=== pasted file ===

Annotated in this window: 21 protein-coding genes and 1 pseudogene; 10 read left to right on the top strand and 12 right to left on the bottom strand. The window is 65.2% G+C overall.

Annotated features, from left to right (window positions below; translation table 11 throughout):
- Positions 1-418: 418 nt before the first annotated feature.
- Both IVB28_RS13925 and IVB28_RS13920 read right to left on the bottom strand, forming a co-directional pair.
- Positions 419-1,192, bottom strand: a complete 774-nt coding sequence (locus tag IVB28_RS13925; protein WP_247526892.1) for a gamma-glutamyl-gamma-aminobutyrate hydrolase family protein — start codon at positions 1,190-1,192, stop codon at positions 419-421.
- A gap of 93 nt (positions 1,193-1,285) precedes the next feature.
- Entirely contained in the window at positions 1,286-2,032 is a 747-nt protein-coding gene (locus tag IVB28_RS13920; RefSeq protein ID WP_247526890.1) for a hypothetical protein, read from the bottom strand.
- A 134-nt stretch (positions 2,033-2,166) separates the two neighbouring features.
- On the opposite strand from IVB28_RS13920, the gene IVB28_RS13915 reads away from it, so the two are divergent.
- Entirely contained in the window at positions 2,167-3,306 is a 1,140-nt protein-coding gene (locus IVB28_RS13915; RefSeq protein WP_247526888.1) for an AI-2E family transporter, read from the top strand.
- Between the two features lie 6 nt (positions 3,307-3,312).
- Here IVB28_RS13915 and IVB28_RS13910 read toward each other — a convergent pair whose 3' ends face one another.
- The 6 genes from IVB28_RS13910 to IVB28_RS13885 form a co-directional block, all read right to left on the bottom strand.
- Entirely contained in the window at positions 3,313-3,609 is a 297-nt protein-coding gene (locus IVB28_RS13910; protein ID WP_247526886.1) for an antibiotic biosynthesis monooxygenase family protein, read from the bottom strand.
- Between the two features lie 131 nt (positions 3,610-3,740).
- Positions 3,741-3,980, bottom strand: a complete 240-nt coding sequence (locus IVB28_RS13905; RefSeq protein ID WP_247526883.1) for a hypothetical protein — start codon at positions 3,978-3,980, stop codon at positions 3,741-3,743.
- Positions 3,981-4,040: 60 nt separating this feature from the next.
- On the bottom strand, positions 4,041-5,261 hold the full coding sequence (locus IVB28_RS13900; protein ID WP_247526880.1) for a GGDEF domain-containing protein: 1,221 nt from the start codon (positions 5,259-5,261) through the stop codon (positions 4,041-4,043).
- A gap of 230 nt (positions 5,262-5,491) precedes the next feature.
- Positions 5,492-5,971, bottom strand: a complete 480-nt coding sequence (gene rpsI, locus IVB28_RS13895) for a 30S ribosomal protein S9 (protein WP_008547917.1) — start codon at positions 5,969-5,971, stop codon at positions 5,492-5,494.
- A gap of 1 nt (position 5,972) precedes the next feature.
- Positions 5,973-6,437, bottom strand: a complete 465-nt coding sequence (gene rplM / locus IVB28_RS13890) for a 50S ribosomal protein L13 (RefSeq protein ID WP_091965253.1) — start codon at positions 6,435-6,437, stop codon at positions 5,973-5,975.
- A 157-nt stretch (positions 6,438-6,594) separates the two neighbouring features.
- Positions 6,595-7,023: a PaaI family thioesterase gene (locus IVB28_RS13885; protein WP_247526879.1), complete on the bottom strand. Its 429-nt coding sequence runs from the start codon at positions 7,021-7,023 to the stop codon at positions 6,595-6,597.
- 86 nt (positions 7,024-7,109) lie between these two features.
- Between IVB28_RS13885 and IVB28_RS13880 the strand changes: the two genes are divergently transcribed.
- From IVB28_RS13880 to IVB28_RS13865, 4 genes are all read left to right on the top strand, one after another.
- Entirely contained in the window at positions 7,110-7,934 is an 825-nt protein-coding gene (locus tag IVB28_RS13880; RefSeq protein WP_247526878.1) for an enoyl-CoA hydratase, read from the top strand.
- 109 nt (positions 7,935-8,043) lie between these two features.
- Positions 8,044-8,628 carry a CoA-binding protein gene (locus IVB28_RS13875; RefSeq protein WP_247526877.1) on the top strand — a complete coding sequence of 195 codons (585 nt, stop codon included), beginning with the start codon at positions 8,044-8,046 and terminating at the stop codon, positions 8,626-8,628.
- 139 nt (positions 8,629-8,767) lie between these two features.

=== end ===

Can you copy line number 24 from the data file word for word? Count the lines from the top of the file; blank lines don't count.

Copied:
- Positions 6,595-7,023: a PaaI family thioesterase gene (locus IVB28_RS13885; protein WP_247526879.1), complete on the bottom strand. Its 429-nt coding sequence runs from the start codon at positions 7,021-7,023 to the stop codon at positions 6,595-6,597.